Hurricane Sandy may have brought gale force winds to Pennsylvania this week, but the presidential campaigns of Barack Obama and Mitt Romney are about to make it rain television ads all over the commonwealth.
Both campaigns and supporting Super PACs will begin inundating the Keystone State with last-minute television advertising Wednesday. And the ads will only build in intensity as Election Day approaches.
While the eleventh hour offensive is more likely an attempt by Romney to divert Obama resources from more competitive battleground states such as Ohio and Florida, the television war will be reminiscent of elections past when Pennsylvania was central to any presidential campaign’s winning strategy.
The most recent buy was made today with the Romney campaign purchasing $120,000 of advertising to air the day before and day of the Nov. 6 election, according to various reports.
Although it is believed the Romney buy will target the voter-rich Philadelphia metropolitan area, an official with Romney’s Pennsylvania campaign said the scope and duration of the buy has been under-reported.
“It’s more than that and longer than that,” the official said on condition of anonymity.
Monday, the pro-Romney Super PAC Restore Our Future announced a $2 million purchase targeting the commonwealth.
And Crossroads, another Romney-backing Super PAC, also purchased about $600,000 worth of Pennsylvania airtime targeting several areas including the Harrisburg, Lancaster, Lebanon, and York television market. Crossroads’ ads begin Wednesday and will air through Friday.
The Obama campaign countered the GOP TV blitz with a $650,000 purchase of it’s own for Philadelphia and Pittsburgh that began today. And Obama supporters ridiculed Romney’s late attention to a Democrat-leaning state both campaigns have largely ignored.
“Let’s be very clear, the Romney campaign and its allies decision to go up with advertising in Michigan, Pennsylvania and Minnesota is a decision made out of weakness, not strength,” Obama Campaign Manager Jim Messina said today in a statement.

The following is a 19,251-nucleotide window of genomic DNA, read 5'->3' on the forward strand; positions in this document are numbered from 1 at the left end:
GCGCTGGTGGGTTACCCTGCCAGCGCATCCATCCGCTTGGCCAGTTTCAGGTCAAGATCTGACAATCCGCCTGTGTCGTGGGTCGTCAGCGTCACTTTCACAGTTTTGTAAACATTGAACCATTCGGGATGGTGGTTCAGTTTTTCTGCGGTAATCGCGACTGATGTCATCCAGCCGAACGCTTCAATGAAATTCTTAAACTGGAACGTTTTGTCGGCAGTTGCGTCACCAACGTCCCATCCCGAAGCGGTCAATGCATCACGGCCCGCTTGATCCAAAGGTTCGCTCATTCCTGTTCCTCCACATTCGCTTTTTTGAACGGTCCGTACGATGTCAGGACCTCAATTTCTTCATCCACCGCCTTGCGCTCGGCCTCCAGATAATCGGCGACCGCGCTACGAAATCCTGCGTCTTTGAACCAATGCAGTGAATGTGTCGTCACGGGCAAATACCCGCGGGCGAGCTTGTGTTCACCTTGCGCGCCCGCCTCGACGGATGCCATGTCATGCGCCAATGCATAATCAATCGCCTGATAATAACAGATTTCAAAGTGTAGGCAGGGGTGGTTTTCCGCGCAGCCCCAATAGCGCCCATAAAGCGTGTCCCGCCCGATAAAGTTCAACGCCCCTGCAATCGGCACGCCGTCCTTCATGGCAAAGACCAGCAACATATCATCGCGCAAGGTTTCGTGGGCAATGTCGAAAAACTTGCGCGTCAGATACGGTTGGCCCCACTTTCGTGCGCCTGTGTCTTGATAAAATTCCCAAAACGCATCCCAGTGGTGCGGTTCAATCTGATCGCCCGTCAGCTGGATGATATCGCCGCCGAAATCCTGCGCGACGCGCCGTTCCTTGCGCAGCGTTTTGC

When the Romney-supportive ad buys began Monday, Messina said his campaign was taking nothing for granted. But he added that Romney was “pretending he’s got a shot in states like Pennsylvania and Minnesota,” with his last-minute television onslaught in the state.
Former Gov. Ed Rendell, who has been critical of Obama’s campaign strategy at times, released a firm statement Tuesday declaring the president would carry the state, and belittling Romney’s belated attention as a desperate dilatory gambit.
“Mitt Romney ignored Pennsylvania over the course of the last two years, and didn’t ask Pennsylvanians for their vote,” said Rendell, a former Democratic National Committee chairman. “A week of advertising won’t change that.”
But with the election’s climactic winds seemingly at Romney’s back, Republican forces say the Democrats’ protestations are evidence of a flagging campaign in the commonwealth.
“With one week to go, and 96 percent of the vote on the table on Election Day in Pennsylvania, this expansion of the electoral map demonstrates that Governor Romney’s momentum has jumped containment from the usual target states and has spread to deeper blue states that [Obama’s campaign] never anticipated defending,”Romney Political Director Rich Beeson wrote in a memo to supporters Tuesday.
Beeson added that the state represents a “unique opportunity” given it’s increasingly conservative voting tendency, particularly in the coal-focused, traditional Democratic stronghold of the state’s southwest.
“This makes Pennsylvania a natural next step as we expand the playing field,” he said in the memo.